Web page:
No movement on the swing or trellis. It's too damn hot. Anxiously awaiting autumn, the true season of renewal here in Central Texas.

Sunday, August 3, 2008

Irrigation Plan

...Or, Fun with Visio
Matt's been sweating and swinking (good word, no? It's archaic for toiling & drudging) on an irrigation system for us for the past month or so. The most important, of course, are our new trees (Magnolia and baldcypress), the hedge of jasmine, and the re-transplanted pear, so those got attention first. But whenever Matt has time and spare money to pick up a valve, some emitters, t-connectors, barbs, or converters, he's been adding on. The system has become sufficiently complex that I decided to map it for my own benefit and that of whoever buys the house next.

Plus, I wanted to play with Visio before my company closes and I have to give their laptop back to them. (And, by the bye, why the hell didn't I do this sooner? Visio is far and away the easiest tool for mocking up blueprints and landscape plans I've ever tried--way better than that cheap crap from Broderbund or my pointlessly arcane and convoluted efforts in Photoshop. This is easy.)

So here's what we've got (click on the picture to see a larger [legible] version). The solid black lines are our main lines. The thinner black lines are thinner tubes. Dashed lines are buried.

Aqua is for places where we plan to put irrigation. The aqua bits don't connect to anything because we haven't quite figured out how it's all going to tie together. The quartered circles represent valves. The two aqua spigots (called "bibs" in official Visio-speak) are existing spigots that do not actually work and never have during our entire tenure here. I hope we'll get them operational someday.

Neat, huh?

Irrigation plan--click to enlarge

We don't have any automated timers yet. I'm not much inclined to buy one, since (as you know), I'm not a fan of regular supplemental water. It's all very well to have a system that (A) nurtures baby trees along or (B) gets the garden through a severe drought, but I'm not interested in trying to create a rain forest here. On the other hand, as Matt will probably want to point out when he reads this, I do have a tendency to turn on hoses and sprinklers and forget about them till the following morning. Some water conservationist I am. So the jury's out on a timing system at the moment.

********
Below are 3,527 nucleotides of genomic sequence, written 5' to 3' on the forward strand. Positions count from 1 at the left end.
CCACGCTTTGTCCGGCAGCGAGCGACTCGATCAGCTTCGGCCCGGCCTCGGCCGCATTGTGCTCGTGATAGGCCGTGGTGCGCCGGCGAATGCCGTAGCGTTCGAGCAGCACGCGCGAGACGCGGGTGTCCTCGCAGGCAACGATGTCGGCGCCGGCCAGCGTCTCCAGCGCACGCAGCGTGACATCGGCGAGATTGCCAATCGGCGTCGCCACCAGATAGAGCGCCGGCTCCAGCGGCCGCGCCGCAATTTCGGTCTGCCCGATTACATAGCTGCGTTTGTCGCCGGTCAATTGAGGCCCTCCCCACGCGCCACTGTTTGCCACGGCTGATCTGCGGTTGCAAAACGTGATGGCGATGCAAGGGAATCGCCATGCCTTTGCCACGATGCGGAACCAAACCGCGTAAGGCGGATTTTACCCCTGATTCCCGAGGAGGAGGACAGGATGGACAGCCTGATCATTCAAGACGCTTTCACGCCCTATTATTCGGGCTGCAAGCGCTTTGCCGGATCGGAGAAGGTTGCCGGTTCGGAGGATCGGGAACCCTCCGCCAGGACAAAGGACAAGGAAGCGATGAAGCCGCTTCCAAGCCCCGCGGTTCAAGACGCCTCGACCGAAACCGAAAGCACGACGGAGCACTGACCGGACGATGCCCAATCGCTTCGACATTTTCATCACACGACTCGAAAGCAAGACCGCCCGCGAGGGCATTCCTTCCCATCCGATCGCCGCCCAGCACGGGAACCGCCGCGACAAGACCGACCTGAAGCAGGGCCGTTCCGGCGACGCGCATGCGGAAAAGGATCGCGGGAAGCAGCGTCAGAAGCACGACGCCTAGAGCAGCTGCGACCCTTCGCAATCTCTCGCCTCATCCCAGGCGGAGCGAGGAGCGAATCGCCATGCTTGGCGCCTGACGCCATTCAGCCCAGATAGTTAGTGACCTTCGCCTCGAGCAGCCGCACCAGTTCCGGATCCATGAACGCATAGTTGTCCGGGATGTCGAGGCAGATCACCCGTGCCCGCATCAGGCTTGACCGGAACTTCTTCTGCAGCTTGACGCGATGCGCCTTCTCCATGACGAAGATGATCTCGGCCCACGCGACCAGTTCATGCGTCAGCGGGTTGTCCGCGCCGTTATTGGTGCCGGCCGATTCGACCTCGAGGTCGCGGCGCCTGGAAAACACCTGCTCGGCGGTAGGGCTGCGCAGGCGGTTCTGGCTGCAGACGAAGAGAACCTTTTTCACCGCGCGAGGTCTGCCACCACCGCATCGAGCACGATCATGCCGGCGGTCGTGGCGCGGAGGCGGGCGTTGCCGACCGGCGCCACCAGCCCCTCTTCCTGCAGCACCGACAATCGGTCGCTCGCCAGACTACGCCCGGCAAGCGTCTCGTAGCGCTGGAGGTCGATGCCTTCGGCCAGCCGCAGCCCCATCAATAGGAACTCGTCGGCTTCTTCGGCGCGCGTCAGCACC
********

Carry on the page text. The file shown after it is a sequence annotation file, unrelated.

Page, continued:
That mention of work reminds me--some of you may not know that Fusion is shutting down this August. This is rather a downer, but I found a well-paying long-term contract position with the Texas Education Agency (doing tech writing with a soupçon of business analysis and project management), so all is well. Or mostly well--my cube at the State is the most ghastly hole you ever saw--barely 3' square with a giant pillar taking up about a quarter of the space, no natural light in the entire cube farm and the ugliest florescent lights--all sickly and yellowy--and of course everything is beige everywhere. Worst of all, they move people around so much that no one bothers to decorate their cubes so the beigeness reigns supreme. And it's about 81 degrees in there--apparently, we're singlehandedly compensating for the rest of America's inability to reduce greenhouse emissions. But everyone seems very nice and very smart and I think it will be a good opportunity to add some skills to the old resume.

The other happy thing about the job is that it will enable Matt & I to go ahead with our plans to buy a replacement sofa, plans we had to abort when we first heard that Fusion was going to close. We went to Ethan Allen yesterday and spent a small geologic epoch contemplating fabrics and pondering firmnesses. (Matt was very patient about this, by the way. Although he did put the kibosh on some of my more... exciting selections.) We had really liked the Crate and Barrel experience earlier this summer--good firmness levels on the sofas (we like a firm sofa--probably because we're accustomed to a 33-year-old sofa will very little stuffing left), reasonable prices, good service, but I have lingering concerns about the fabric options. So there is more shopping to do before we come to any decisions. This is momentous, you know. Our first real sofa. Our first big furniture investment. Not some fly-by-night, temporary solution, like our $25 Ikea coffeetable, our hand-me-down kitchen table, or our silver-painted yard-sale dresser. This is for real. WE. HAVE. ARRIVED. Adulthood, give us a nice, big hug.